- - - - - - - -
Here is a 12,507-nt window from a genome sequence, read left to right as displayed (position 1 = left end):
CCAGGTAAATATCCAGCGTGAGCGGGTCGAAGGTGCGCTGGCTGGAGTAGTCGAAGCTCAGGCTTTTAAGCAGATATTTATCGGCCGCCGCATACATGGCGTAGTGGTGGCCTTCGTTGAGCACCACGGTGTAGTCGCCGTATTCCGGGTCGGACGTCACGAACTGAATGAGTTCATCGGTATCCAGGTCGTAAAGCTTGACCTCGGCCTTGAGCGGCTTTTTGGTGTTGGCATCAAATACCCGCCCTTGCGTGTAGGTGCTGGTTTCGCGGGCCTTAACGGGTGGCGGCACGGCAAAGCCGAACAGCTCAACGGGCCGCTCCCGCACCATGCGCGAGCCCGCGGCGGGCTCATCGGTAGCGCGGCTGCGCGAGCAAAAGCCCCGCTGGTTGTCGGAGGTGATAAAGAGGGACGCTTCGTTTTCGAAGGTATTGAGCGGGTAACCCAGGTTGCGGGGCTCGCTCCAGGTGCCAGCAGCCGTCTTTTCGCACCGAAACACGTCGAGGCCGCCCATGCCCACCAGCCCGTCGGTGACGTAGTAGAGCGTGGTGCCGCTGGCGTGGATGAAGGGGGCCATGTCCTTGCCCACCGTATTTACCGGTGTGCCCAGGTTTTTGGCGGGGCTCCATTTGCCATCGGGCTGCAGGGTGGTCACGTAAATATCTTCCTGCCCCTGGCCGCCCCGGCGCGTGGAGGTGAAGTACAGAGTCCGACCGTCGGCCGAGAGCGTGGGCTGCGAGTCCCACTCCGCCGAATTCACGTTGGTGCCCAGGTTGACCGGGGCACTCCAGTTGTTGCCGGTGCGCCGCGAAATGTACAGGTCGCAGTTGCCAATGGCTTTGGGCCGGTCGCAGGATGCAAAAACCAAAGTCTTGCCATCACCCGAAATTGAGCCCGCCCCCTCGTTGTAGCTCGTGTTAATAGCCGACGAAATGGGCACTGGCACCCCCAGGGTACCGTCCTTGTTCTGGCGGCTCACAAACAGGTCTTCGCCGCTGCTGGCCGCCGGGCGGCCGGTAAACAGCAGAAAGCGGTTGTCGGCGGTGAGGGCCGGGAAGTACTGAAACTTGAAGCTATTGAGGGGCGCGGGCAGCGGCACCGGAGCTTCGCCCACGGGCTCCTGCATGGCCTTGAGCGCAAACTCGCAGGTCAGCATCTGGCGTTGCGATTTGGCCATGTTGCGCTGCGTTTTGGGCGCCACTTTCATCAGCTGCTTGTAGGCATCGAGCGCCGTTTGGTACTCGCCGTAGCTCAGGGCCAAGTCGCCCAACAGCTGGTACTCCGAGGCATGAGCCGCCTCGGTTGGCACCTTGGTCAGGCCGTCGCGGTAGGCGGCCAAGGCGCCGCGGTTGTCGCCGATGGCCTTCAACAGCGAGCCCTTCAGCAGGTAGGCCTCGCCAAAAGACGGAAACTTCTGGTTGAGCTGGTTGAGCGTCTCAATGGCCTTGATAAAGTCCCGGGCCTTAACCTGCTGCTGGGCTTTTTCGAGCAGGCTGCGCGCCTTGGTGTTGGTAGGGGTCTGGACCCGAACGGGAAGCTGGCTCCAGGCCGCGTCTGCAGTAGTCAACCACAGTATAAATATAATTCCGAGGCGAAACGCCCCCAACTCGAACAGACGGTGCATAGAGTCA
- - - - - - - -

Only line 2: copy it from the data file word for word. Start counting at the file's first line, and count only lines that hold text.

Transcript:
CCAGGTAAATATCCAGCGTGAGCGGGTCGAAGGTGCGCTGGCTGGAGTAGTCGAAGCTCAGGCTTTTAAGCAGATATTTATCGGCCGCCGCATACATGGCGTAGTGGTGGCCTTCGTTGAGCACCACGGTGTAGTCGCCGTATTCCGGGTCGGACGTCACGAACTGAATGAGTTCATCGGTATCCAGGTCGTAAAGCTTGACCTCGGCCTTGAGCGGCTTTTTGGTGTTGGCATCAAATACCCGCCCTTGCGTGTAGGTGCTGGTTTCGCGGGCCTTAACGGGTGGCGGCACGGCAAAGCCGAACAGCTCAACGGGCCGCTCCCGCACCATGCGCGAGCCCGCGGCGGGCTCATCGGTAGCGCGGCTGCGCGAGCAAAAGCCCCGCTGGTTGTCGGAGGTGATAAAGAGGGACGCTTCGTTTTCGAAGGTATTGAGCGGGTAACCCAGGTTGCGGGGCTCGCTCCAGGTGCCAGCAGCCGTCTTTTCGCACCGAAACACGTCGAGGCCGCCCATGCCCACCAGCCCGTCGGTGACGTAGTAGAGCGTGGTGCCGCTGGCGTGGATGAAGGGGGCCATGTCCTTGCCCACCGTATTTACCGGTGTGCCCAGGTTTTTGGCGGGGCTCCATTTGCCATCGGGCTGCAGGGTGGTCACGTAAATATCTTCCTGCCCCTGGCCGCCCCGGCGCGTGGAGGTGAAGTACAGAGTCCGACCGTCGGCCGAGAGCGTGGGCTGCGAGTCCCACTCCGCCGAATTCACGTTGGTGCCCAGGTTGACCGGGGCACTCCAGTTGTTGCCGGTGCGCCGCGAAATGTACAGGTCGCAGTTGCCAATGGCTTTGGGCCGGTCGCAGGATGCAAAAACCAAAGTCTTGCCATCACCCGAAATTGAGCCCGCCCCCTCGTTGTAGCTCGTGTTAATAGCCGACGAAATGGGCACTGGCACCCCCAGGGTACCGTCCTTGTTCTGGCGGCTCACAAACAGGTCTTCGCCGCTGCTGGCCGCCGGGCGGCCGGTAAACAGCAGAAAGCGGTTGTCGGCGGTGAGGGCCGGGAAGTACTGAAACTTGAAGCTATTGAGGGGCGCGGGCAGCGGCACCGGAGCTTCGCCCACGGGCTCCTGCATGGCCTTGAGCGCAAACTCGCAGGTCAGCATCTGGCGTTGCGATTTGGCCATGTTGCGCTGCGTTTTGGGCGCCACTTTCATCAGCTGCTTGTAGGCATCGAGCGCCGTTTGGTACTCGCCGTAGCTCAGGGCCAAGTCGCCCAACAGCTGGTACTCCGAGGCATGAGCCGCCTCGGTTGGCACCTTGGTCAGGCCGTCGCGGTAGGCGGCCAAGGCGCCGCGGTTGTCGCCGATGGCCTTCAACAGCGAGCCCTTCAGCAGGTAGGCCTCGCCAAAAGACGGAAACTTCTGGTTGAGCTGGTTGAGCGTCTCAATGGCCTTGATAAAGTCCCGGGCCTTAACCTGCTGCTGGGCTTTTTCGAGCAGGCTGCGCGCCTTGGTGTTGGTAGGGGTCTGGACCCGAACGGGAAGCTGGCTCCAGGCCGCGTCTGCAGTAGTCAACCACAGTATAAATATAATTCCGAGGCGAAACGCCCCCAACTCGAACAGACGGTGCATAGAGTCA